49ers Talk 2016 Super Bowl Strategy | NBC Bay Area


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49ers Talk 2016 Super Bowl Strategy

Team says regional approach key to winning rights to host Super Bowl L



    (Published Thursday, March 7, 2013)

    The San Francisco 49ers want to host the 2016 Super Bowl and they’re using teamwork to help make it happen. On Wednesday, with the rising stadium as a backdrop, the Niners invited Bay Area mayors to show their support for what the team says will be a boon to the Bay Area regional economy.

    That included once-jilted San Francisco Mayor Ed Lee. "I’ve already turned the page on the Niners building the stadium here. In fact, I’m glad to see this going as well as it is because it’s a commitment to the economy of the whole region," Lee said.

    When the committee presents the bid to NFL owners on May 21, they’ll have to do better than Miami.

    "We are up against a very tough competitor in South Florida. Miami has hosted ten times, they know how to do it. We’re excited to show off our region and our innovation,"said Super Bowl bid committee leaders Daniel Lurie.

    The head of the Super Bowl Bid team won’t put a specific number on the economic impact of hosting a Super Bowl. But for other cities, the influx has been between $250 billion and $500 billion.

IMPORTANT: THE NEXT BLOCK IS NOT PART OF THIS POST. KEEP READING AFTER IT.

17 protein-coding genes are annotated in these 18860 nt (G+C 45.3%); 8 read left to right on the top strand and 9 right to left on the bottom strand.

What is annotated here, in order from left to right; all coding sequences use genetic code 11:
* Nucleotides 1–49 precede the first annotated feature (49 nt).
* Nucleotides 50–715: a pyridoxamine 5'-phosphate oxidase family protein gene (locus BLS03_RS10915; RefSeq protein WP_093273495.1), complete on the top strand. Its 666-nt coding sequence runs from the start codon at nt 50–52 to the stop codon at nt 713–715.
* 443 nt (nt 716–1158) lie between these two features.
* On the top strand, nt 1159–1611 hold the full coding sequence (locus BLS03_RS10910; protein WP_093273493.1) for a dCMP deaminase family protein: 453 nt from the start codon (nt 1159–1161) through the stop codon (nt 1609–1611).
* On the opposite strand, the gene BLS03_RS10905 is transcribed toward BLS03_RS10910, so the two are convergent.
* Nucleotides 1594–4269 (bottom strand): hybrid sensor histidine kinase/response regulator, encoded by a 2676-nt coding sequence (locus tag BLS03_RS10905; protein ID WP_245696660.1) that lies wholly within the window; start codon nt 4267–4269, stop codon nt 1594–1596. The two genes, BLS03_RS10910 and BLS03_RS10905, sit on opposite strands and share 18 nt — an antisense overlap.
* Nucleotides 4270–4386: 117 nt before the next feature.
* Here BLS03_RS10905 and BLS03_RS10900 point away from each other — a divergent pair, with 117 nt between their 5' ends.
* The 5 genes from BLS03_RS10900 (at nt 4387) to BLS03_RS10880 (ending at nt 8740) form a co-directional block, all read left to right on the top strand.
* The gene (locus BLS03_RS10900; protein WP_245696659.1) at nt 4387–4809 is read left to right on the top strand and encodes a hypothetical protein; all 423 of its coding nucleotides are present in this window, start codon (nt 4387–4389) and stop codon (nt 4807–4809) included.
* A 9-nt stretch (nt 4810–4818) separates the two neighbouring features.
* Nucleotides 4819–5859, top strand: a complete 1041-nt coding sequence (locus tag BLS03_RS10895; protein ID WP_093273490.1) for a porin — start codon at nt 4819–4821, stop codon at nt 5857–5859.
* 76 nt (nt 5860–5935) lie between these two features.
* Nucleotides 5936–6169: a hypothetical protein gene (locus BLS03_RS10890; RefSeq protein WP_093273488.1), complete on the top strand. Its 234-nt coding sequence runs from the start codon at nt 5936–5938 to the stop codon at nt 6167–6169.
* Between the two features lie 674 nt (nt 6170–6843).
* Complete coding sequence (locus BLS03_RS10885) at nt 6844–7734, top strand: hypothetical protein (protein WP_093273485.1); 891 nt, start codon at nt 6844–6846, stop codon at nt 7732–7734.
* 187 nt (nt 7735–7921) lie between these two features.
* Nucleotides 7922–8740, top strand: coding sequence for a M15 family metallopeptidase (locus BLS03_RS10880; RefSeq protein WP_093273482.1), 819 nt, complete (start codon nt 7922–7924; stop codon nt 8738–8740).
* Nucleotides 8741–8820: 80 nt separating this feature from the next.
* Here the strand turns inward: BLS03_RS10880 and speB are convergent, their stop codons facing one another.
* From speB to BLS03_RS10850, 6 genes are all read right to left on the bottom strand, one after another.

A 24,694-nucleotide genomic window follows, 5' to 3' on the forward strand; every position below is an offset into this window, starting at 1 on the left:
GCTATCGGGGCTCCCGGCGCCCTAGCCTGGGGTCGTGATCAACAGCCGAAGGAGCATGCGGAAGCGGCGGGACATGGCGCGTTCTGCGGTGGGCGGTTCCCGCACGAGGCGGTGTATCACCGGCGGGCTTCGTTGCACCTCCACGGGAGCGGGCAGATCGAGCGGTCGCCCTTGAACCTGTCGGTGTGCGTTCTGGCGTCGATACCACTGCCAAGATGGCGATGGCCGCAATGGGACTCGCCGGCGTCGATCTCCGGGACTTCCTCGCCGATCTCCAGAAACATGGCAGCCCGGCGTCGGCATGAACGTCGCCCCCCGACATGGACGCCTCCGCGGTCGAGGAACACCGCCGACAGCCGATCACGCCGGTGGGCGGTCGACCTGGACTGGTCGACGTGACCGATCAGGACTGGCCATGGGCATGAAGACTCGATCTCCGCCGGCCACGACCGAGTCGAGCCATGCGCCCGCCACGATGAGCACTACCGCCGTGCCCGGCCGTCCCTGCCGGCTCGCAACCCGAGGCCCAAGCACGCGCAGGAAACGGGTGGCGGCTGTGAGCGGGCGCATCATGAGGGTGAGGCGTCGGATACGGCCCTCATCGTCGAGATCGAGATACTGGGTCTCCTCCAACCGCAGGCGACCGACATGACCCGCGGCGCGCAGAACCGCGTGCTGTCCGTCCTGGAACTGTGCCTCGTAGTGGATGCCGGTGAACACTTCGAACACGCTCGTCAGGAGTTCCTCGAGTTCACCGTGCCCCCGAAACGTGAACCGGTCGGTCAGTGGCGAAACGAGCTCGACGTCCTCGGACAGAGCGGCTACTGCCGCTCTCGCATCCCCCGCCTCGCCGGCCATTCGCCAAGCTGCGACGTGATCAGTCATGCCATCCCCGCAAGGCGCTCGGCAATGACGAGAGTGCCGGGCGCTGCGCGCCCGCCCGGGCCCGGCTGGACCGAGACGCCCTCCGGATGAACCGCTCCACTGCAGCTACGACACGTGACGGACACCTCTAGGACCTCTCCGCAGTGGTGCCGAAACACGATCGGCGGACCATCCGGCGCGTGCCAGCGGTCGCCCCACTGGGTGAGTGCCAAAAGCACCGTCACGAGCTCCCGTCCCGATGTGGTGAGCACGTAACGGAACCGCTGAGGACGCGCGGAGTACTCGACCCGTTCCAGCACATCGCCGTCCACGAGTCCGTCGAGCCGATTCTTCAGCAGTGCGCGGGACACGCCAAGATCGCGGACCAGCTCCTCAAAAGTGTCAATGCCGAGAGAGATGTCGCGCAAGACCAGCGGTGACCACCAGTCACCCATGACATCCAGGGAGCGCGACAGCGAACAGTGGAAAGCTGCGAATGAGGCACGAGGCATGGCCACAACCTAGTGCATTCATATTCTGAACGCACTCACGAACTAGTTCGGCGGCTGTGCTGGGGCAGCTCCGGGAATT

Lurie and the mayors are committed to a regional strategy.

    "I think that between the Golden Gate and the Silicon Valley, we can’t be beat when we all work together and that’s what this is all about," said Santa Clara Mayor Jamie Matthews.

    San Jose Mayor Chuck Reed says that if the Niners win the Super bowl bid, the entire Bay Area will win too.

    "We’re looking forward to filling up our hotels, our restaurants, our facilities with people here to visit the Super Bowl, as they will in San Francisco, Santa Clara and many other cities around the area,” said Mayor Reed.

    The $1.2 billion stadium is 35-percent complete and on track to open on time, by kickoff of the 2014 season.

    It will have enough solar panels for all of the home games to be powered by the sun.

    The 20-plus bid committee members are working as feverishly as the crews on the construction site.

    The hope is that what they come up with will be enough to win the bid. As Mayor Lee put it, "We want that Super Bowl very badly, we can smell it."